Quick hits from FY18 audit

The audit shows that total revenue in the city decreased from $360 million in FY17 to $352 million in FY18. Total expenses also decreased from $373.3 million in FY17 to $367.9 million FY18. The city collected 73 percent of its revenue from property taxes, amounting to $228.3 million – which is down from $231 million in FY17. State aid increased by $2.3 million between FY17 and FY18.

The city’s bond rating remained the same from last year, with an A1 rating from Moody’s and an AA rating from Standard & Poors.

As of June 30, 2018 the city had a total of $133.9 million in outstanding bonds and loans, of which $45.9 million are general fund bonds. This means that, with a current debt limit of $278.4 million, the city of Warwick can still accrue another $232.5 million in debt.

Multiple areas of the city experienced cost overruns in the FY18 budget, including $137,261 in the sanitation division of DPW and $193,214 in insurance costs. However, the highest cost overrun belongs to the Warwick Fire Department, which went $1.6 million over budget.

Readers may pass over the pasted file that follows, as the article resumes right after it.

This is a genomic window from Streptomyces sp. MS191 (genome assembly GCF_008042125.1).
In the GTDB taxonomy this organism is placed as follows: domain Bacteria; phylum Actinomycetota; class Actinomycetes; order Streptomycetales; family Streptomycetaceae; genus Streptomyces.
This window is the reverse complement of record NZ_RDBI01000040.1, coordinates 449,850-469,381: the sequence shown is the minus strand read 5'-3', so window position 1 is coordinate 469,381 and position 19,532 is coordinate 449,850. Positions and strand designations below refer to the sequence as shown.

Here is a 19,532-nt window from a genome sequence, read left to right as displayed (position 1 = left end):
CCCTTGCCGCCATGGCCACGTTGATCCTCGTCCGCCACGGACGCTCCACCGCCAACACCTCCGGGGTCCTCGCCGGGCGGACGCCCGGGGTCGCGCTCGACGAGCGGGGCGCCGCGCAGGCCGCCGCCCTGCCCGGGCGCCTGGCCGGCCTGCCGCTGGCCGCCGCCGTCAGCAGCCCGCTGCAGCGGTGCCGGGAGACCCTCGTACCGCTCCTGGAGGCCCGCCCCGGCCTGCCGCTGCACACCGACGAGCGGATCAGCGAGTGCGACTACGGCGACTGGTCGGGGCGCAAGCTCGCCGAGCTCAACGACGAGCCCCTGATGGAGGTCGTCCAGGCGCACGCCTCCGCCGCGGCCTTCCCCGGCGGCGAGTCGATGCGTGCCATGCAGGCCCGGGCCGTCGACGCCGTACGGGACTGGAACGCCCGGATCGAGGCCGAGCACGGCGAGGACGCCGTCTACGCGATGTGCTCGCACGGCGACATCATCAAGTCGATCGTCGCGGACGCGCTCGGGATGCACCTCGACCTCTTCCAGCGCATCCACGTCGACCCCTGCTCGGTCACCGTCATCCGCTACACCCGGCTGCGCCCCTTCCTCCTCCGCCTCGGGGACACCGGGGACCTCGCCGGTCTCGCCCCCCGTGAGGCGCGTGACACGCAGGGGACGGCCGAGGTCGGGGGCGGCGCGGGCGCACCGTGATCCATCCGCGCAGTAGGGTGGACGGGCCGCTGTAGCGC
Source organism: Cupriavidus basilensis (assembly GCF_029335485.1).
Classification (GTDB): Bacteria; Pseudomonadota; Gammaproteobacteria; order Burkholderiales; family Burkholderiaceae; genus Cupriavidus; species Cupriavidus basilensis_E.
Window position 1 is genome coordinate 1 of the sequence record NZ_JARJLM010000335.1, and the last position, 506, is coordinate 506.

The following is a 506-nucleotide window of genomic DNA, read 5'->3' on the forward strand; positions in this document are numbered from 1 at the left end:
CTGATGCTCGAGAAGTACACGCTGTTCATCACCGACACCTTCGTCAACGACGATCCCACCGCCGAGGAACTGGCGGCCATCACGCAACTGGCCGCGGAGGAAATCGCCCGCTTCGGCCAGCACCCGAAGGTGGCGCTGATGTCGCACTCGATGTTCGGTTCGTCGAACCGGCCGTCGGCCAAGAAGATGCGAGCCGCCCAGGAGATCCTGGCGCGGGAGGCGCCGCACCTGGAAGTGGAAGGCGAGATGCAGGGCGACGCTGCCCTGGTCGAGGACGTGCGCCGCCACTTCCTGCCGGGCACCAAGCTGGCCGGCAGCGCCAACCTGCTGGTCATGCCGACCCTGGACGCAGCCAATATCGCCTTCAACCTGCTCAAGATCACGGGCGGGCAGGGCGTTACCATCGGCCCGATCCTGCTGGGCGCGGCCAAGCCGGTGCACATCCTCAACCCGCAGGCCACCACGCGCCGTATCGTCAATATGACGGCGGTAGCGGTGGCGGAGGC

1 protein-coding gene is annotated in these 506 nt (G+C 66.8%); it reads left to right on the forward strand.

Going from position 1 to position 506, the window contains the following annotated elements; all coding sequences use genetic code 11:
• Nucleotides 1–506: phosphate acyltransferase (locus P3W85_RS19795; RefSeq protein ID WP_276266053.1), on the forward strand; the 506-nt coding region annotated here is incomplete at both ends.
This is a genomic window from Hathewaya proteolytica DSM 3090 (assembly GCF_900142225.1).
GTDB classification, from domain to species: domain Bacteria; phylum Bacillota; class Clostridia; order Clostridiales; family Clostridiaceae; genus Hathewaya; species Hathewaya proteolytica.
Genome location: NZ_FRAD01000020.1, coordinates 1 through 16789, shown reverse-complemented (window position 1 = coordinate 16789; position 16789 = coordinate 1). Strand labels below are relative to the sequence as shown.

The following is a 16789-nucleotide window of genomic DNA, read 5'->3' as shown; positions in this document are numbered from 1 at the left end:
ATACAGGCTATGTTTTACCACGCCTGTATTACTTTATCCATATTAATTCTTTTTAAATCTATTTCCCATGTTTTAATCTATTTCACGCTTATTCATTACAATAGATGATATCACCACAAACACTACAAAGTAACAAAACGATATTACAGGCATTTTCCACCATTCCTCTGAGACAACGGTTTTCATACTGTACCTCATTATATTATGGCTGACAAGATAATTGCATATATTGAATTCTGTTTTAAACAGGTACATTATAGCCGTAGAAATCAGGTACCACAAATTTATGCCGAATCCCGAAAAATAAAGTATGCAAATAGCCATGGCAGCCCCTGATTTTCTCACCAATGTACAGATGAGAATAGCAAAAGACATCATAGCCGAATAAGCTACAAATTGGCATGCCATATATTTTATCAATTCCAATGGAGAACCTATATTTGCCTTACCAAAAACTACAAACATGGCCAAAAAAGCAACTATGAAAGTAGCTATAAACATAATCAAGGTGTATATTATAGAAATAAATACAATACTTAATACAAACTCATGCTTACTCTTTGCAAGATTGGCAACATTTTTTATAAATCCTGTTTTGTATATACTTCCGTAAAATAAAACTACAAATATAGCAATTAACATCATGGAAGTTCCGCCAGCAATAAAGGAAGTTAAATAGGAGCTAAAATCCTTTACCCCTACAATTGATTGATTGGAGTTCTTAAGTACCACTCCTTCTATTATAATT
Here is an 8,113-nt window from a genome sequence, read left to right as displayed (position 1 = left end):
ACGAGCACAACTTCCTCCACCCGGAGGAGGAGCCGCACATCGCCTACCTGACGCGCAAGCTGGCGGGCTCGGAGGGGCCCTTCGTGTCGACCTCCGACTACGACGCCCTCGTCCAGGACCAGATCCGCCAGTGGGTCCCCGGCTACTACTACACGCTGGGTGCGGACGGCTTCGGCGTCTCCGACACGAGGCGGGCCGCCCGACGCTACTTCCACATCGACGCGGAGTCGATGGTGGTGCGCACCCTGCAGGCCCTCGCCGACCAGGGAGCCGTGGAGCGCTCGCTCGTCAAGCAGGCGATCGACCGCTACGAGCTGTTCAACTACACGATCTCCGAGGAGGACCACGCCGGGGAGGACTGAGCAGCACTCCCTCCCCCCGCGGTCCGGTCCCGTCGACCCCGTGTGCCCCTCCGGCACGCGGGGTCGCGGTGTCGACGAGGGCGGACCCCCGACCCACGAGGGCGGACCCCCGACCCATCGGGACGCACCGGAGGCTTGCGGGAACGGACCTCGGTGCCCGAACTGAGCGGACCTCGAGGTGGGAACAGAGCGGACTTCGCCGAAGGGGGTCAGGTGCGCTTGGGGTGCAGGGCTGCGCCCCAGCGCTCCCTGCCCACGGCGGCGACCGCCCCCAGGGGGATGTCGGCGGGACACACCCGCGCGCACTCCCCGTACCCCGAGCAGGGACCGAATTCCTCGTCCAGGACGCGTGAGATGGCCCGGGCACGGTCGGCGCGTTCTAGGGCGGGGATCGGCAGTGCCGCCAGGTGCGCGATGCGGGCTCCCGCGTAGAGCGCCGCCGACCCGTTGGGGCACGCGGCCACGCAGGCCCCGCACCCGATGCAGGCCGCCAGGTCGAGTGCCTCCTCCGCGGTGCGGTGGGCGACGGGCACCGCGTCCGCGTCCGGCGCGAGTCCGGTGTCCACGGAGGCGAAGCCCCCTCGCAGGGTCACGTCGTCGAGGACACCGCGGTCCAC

The total net value of all assessed property in Warwick, after exemptions, is about $9.28 billion. Collections on this property garnered about $223.4 million in property tax revenue (which equates to a 97.4 collection percentage of the total tax levy). Unpaid property taxes amounted to $12.5 million after accounting for unpaid “uncollectable property.”

Long-term liabilities are sure to continue to cause strife among financial critics within the city, as the city’s total liability was reported to be $1.04 billion – although this is actually decreased from FY17, when total liabilities amounted to $1.07 billion. For FY18, this number includes $123.9 million in long-term debt, $405.8 million in net OPEB liability (other post-employment benefits, essentially healthcare costs) and $453.5 in net pension liability.

In terms of the city’s various pension plans, they break down like this:

l City’s municipal pension plan: 779 members (369 active employees, 379 retired and receiving benefits, 31 entitled to benefits but not collecting);

l Police and Fire 1 pension plan: 430 members (24 active, 406 inactive and receiving benefits);

l Police 2 pension plan: 346 members (158 active members, 184 inactive and receiving benefits, 4 eligible but not receiving benefits);

l Fire 2 pension plan (which is being challenged by the firefighter union): 212 members, (195 active members, 17 inactive receiving benefits);

l School department’s private pension plan: 507 members (336 active employees, 146 inactive and receiving benefits and 25 eligible for benefits who are not receiving them)